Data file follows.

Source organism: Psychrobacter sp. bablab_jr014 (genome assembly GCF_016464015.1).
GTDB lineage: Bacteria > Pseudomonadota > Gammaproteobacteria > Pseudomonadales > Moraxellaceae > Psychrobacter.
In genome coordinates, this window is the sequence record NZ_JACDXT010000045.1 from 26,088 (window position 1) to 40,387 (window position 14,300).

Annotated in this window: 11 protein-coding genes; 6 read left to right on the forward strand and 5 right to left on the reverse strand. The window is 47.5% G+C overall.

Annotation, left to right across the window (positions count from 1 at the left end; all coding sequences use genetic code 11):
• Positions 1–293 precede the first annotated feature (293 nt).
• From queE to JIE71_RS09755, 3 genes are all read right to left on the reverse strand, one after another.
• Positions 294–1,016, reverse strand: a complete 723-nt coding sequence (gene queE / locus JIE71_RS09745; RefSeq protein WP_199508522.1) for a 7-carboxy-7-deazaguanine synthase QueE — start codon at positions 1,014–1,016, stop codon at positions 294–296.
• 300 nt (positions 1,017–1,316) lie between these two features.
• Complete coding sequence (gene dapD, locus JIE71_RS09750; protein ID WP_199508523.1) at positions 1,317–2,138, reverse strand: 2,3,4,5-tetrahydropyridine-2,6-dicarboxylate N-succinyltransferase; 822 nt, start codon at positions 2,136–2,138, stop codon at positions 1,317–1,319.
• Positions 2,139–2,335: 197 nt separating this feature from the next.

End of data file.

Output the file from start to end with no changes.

Source organism: Psychrobacter sp. bablab_jr014 (genome assembly GCF_016464015.1).
GTDB lineage: Bacteria > Pseudomonadota > Gammaproteobacteria > Pseudomonadales > Moraxellaceae > Psychrobacter.
In genome coordinates, this window is the sequence record NZ_JACDXT010000045.1 from 26,088 (window position 1) to 40,387 (window position 14,300).

Annotated in this window: 11 protein-coding genes; 6 read left to right on the forward strand and 5 right to left on the reverse strand. The window is 47.5% G+C overall.

Annotation, left to right across the window (positions count from 1 at the left end; all coding sequences use genetic code 11):
• Positions 1–293 precede the first annotated feature (293 nt).
• From queE to JIE71_RS09755, 3 genes are all read right to left on the reverse strand, one after another.
• Positions 294–1,016, reverse strand: a complete 723-nt coding sequence (gene queE / locus JIE71_RS09745; RefSeq protein WP_199508522.1) for a 7-carboxy-7-deazaguanine synthase QueE — start codon at positions 1,014–1,016, stop codon at positions 294–296.
• 300 nt (positions 1,017–1,316) lie between these two features.
• Complete coding sequence (gene dapD, locus JIE71_RS09750; protein ID WP_199508523.1) at positions 1,317–2,138, reverse strand: 2,3,4,5-tetrahydropyridine-2,6-dicarboxylate N-succinyltransferase; 822 nt, start codon at positions 2,136–2,138, stop codon at positions 1,317–1,319.
• Positions 2,139–2,335: 197 nt separating this feature from the next.